Donate to Science & Enterprise

S&E on Mastodon

S&E on LinkedIn

S&E on Flipboard

Please share Science & Enterprise

FDA Adverse Drug Event Reports Jump in Past Decade

Pills (


Researchers at University of Maryland School of Pharmacy in Baltimore found a sharp increase in reports of adverse drug events to the Food and Drug Administration in the years 2000 through 2009, but the reasons for the jump may be more complex than the quality of the drugs. Their findings appear in the March issue of the journal Archives of Internal Medicine (paid subscription required).

The FDA uses the Adverse Event Reporting System (AERS), according to its Web site, to monitor for new adverse events and medication errors of all approved drug and therapeutic biologic products. The site notes that “Reporting of adverse events from the point of care is voluntary in the United States,” and provided by professionals as well as consumers. Drug makers, however, are required by federal regulations to report possible health problems possibly linked to their products.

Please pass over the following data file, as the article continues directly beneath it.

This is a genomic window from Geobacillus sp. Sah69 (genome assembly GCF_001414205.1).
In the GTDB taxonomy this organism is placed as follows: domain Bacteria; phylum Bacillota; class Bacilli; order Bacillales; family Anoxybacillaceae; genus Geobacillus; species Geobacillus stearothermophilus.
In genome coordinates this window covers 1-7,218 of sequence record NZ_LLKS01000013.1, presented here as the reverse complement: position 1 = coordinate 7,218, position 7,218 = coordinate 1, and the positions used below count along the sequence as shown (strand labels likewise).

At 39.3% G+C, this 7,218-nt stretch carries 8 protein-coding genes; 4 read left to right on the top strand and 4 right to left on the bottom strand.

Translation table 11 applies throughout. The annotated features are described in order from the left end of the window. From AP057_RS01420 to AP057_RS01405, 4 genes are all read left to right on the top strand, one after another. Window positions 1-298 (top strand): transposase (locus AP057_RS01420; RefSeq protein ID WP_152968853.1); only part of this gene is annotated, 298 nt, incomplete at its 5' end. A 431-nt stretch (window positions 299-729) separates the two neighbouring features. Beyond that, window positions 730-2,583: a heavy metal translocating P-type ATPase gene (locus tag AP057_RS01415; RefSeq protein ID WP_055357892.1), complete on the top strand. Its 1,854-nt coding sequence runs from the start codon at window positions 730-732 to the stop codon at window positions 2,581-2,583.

The Maryland team found in the years 2000 through 2009, 2.2 million events were reported to AERS, which represents a 1.65-fold increase over the previous decade. Maryland pharmacy professor and study leader Sheila Weiss Smith cautions, however, that the increasing number of reports may not reflect the actual number of adverse events linked to drugs.

Weiss Smith attributes the rise in adverse event reports to a number of factors. Safety warnings in recent years have contributed to an uptick of the adverse event reports, for example, she says.

Other possible factors include an aging population that takes more prescription drugs, more people are taking medications for multiple medical conditions, and more people overall taking multiple drugs for longer periods of time with the potential for harmful drug interactions.

Weiss Smith says the volume of the reports may hide more important issues with the quality of the data itself. For example, they found one-third of the events reported did not include the patient’s age. “Without ages,” says Weiss Smith, “you have to throw out those reports.”

Read more: iPhone App Reports Drug Safety, Adverse Events Info

*     *     *

3 comments to FDA Adverse Drug Event Reports Jump in Past Decade